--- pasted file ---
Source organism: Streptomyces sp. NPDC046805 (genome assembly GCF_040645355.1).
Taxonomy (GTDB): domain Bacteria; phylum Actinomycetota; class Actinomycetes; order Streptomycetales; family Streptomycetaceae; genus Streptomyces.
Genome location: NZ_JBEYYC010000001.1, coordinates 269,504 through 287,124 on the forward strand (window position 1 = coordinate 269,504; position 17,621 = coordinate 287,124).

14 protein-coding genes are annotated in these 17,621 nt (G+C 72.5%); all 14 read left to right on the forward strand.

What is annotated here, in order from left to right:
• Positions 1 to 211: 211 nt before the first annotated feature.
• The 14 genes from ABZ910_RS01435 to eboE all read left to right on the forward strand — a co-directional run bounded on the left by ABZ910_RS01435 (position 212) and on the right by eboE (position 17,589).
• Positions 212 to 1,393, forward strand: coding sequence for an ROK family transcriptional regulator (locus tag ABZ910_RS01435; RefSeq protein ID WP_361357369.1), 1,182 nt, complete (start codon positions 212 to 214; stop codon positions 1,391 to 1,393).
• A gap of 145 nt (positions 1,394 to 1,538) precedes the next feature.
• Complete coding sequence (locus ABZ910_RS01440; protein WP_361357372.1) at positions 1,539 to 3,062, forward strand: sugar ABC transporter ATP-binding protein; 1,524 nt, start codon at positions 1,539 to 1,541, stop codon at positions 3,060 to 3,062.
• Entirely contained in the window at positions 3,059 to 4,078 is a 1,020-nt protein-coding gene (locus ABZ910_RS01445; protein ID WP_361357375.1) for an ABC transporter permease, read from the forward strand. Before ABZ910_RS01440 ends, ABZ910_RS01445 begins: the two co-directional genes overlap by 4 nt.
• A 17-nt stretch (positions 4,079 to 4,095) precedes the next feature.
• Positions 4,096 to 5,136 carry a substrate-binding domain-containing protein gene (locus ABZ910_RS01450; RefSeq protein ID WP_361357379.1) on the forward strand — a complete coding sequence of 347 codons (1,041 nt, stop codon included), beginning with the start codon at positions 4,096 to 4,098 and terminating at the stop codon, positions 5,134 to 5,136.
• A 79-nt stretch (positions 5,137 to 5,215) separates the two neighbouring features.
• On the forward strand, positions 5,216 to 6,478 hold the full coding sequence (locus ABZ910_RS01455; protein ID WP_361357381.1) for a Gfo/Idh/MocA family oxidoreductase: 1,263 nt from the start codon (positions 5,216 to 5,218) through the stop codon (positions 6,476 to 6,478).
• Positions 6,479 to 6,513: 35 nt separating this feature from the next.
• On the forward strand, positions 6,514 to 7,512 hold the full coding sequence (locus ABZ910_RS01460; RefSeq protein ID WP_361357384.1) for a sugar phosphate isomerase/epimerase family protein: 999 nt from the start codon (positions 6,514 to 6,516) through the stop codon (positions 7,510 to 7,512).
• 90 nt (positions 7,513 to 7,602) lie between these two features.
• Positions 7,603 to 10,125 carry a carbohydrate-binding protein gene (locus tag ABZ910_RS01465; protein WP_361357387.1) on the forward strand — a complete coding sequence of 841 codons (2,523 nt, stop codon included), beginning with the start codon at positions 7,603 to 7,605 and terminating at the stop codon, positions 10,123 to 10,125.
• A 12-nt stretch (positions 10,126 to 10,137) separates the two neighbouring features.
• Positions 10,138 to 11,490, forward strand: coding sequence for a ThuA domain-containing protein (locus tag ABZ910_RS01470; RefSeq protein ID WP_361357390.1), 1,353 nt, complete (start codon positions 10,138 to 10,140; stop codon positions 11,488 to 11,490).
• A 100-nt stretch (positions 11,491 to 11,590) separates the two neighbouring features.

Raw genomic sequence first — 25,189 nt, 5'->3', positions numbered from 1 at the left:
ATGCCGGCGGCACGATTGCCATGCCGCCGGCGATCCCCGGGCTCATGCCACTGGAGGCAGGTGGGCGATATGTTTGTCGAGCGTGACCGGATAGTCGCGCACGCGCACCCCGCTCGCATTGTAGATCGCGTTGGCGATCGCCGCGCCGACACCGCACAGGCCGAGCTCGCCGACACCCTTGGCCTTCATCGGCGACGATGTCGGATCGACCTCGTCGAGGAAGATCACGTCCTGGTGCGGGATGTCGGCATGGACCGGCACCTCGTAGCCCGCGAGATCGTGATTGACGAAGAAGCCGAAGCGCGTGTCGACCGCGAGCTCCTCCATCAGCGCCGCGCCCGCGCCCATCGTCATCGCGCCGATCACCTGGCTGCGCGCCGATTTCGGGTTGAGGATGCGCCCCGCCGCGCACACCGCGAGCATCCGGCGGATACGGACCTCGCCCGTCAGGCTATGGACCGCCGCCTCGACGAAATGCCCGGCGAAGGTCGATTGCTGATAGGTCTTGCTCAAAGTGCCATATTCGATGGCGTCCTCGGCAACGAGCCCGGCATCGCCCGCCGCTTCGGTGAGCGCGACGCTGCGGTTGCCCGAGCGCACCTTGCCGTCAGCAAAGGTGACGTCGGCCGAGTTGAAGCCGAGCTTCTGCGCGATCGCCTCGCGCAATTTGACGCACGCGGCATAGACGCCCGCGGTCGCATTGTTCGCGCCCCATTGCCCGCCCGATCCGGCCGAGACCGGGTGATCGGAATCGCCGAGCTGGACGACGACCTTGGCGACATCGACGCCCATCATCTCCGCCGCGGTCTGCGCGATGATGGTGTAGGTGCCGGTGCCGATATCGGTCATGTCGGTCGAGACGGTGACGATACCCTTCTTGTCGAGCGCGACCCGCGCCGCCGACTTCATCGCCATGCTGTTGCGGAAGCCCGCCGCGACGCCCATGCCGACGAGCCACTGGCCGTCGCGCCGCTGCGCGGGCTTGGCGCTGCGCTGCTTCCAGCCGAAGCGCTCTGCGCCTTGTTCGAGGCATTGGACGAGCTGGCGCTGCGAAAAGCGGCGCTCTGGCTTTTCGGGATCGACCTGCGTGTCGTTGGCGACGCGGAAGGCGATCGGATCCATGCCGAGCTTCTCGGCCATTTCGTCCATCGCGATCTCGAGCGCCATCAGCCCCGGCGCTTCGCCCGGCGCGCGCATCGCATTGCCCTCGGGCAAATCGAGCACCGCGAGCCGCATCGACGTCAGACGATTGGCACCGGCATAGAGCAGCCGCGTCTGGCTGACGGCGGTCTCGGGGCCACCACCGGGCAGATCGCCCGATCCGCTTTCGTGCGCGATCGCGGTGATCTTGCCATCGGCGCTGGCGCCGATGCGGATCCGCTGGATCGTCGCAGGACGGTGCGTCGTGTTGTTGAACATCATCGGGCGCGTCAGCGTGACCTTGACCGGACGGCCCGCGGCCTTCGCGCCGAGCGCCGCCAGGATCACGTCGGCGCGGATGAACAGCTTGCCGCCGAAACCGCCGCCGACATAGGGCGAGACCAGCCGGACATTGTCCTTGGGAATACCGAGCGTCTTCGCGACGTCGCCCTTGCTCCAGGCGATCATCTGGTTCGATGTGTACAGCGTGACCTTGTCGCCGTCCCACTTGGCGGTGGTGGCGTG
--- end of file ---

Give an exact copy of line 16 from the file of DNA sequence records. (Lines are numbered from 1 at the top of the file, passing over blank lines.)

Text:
• Positions 6,479 to 6,513: 35 nt separating this feature from the next.